The Original Kodak Cameras
In 1888, Eastman introduced the first Kodak camera after registering the name as a trademark. It already has a roll of paper film loaded that could produce 100 pictures. Customers would send Eastman their cameras after they were done. He would insert fresh film and process the old roll. Because the Kodak camera was so easy to operate, amateur photography became a new pastime.
The first camera was eventually replaced with a collapsible version that used nitrocellulose film, and in 1897, a pocket-sized camera was introduced to the market. The Brownie, a cardboard camera that cost just one dollar and would completely dominate the market, would be Eastman’s finest achievement, though.
The 20th Century
In Kodak’s history, the 20th century is when its sales and popularity peaked. Everyone was fascinated by the idea of shooting images from 1900 to 1930. Due to Kodak’s significant financial success, it was included in the Dow Jones Industrial Average index on July 18, 1930, and stayed there until 2004 when it was delisted.
Like any successful company, Kodak invested a sizable percentage of its profits in R&D, and in 1935 it produced the iconic Kodachrome film. Kodachrome, the first widely used color film, was offered in a variety of sizes, including 8mm, 16mm, and 35mm. It made it possible for brilliantly colored motion films and magazine images.
Kodak was astute enough to get involved in picture printing as well, and it generated significant profits just from film development. Throughout the 1950s and 1960s, the business played a key role in the development of color-separated, high-quality printing.
Kodak has released several camera types throughout the course of its history, including the Retina Series 35mm Camera in 1949, which remained a staple in the photography industry until 1956. The Starmatic, the first automated Brownie camera, was released to the market in 1959 and sold 10 million copies in its first five years. The Instamatic camera was created in 1963 and quickly gained popularity as a simple point-and-shoot device.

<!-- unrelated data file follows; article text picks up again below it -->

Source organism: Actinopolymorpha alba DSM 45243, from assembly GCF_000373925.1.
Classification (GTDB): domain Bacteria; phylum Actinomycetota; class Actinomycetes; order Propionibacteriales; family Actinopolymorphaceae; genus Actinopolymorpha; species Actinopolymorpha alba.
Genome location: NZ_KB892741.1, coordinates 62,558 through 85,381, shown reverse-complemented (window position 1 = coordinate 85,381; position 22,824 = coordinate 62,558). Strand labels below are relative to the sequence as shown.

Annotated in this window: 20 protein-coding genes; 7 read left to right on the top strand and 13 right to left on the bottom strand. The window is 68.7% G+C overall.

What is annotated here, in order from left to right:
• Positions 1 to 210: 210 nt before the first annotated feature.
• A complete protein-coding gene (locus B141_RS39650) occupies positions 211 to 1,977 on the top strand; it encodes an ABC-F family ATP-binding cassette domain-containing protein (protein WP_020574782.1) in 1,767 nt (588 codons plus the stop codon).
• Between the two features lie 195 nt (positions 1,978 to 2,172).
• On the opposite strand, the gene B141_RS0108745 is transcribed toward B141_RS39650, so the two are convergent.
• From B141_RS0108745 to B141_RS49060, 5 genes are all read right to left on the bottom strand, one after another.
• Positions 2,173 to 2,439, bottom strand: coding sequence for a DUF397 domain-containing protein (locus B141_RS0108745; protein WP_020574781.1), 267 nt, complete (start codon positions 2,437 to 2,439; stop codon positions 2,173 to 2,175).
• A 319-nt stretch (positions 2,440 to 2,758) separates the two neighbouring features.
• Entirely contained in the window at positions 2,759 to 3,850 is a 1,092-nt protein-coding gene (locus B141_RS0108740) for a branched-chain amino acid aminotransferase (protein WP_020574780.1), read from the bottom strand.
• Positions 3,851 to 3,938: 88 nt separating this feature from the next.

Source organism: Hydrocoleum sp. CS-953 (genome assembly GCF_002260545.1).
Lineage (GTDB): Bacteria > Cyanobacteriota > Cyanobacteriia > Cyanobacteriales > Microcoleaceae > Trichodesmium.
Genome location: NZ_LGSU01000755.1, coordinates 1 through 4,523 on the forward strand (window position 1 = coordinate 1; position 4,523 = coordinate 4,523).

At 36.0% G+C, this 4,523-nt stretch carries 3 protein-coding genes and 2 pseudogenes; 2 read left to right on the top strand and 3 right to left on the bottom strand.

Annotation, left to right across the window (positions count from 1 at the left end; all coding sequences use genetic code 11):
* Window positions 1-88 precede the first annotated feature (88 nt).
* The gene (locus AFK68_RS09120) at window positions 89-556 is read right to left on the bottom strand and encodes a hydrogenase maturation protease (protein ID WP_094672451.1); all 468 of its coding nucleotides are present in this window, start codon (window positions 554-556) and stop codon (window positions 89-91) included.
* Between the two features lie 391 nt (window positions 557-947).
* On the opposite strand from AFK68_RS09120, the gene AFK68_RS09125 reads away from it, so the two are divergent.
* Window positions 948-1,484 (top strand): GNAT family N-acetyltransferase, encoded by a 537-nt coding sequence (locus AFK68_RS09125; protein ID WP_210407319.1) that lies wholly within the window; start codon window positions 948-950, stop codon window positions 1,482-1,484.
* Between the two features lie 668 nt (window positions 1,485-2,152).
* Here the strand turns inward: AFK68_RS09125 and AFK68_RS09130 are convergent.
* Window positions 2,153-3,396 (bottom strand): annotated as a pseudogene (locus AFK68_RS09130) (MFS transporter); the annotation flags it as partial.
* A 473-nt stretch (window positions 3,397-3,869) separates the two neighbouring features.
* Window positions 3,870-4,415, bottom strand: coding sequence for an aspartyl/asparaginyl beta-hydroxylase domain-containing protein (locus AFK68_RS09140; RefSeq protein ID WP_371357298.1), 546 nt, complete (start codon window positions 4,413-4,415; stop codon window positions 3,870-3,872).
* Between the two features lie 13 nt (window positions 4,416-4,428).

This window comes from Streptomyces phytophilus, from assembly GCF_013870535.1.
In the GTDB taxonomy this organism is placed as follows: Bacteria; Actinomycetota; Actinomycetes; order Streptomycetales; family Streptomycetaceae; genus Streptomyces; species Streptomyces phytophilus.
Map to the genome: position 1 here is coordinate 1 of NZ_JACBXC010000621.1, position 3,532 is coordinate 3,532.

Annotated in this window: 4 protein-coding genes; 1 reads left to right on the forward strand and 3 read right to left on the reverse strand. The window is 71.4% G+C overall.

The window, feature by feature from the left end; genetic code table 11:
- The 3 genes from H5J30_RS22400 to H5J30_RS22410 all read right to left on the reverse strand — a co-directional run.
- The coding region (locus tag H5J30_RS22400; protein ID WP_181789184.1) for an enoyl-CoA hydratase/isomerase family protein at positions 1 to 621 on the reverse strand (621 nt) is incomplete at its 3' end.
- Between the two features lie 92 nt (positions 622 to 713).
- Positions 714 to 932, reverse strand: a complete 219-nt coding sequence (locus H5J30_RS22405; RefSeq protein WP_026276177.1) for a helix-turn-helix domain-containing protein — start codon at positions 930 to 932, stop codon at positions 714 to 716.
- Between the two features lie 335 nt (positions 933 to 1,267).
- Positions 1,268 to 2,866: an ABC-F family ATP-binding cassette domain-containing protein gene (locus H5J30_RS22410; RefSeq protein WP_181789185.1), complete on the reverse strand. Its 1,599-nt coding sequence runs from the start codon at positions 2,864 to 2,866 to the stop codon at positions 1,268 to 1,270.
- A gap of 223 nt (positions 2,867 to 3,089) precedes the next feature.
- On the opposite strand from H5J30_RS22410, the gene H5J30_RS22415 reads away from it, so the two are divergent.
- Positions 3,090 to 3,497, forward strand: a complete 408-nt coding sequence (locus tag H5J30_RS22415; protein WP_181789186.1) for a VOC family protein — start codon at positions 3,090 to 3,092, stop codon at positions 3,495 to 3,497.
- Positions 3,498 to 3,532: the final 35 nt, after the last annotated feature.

By the end of the 1960s, Kodak controlled the bulk of the photographic market. The corporation employed 100,000 people and generated over $4 billion in revenue. Even the film of John Glenn’s orbit of the Earth in 1962 and the first-ever snapshot of the planet Earth taken from space in 1966 were produced by Kodak.
To compete with Polaroid, Kodak introduced the Kodamatic instant camera in 1976.
Kodak’s Side Projects
Using its trademark image technology, Kodak has expanded throughout its history by taking on new initiatives. The business produced a film that could gauge the radiation exposure Project Manhattan researchers were experiencing; this discovery resulted in the development of the modern X-ray.
In actuality, Kodak film was used to record the first X-ray ever. It was a handprint from the famous German physicist and mechanical engineer Wilhelm Roentgen’s wife. Kodak is still active in the field of radiographic imaging, which includes CT and MRI scans.
In terms of the value of World War II military manufacturing contracts, Kodak was happy to have the 62nd-place position among American businesses. The majority of Kodak’s history narratives claim that the company’s microfilm technology allowed 37 bags of “V-mail” to be reduced to only one.
For the first time in its history, Kodak announced in February 2012 that it will stop producing all digital cameras, pocket video cameras, and digital picture frames in favor of focusing on the digital printing business. The fundamental goal of Kodak has always been to capture images, but in recent years, the company has grown to be renowned for high-speed commercial inkjet presses, workflow software, and personal photo printers. Today, a lot of these items can be seen in workplaces all around the world.
Be sure to come back regularly for additional history, guidance, and ideas on the printing technologies of today if you are interested in the intricate and fascinating histories of many technological businesses, such as this look into the history of Kodak.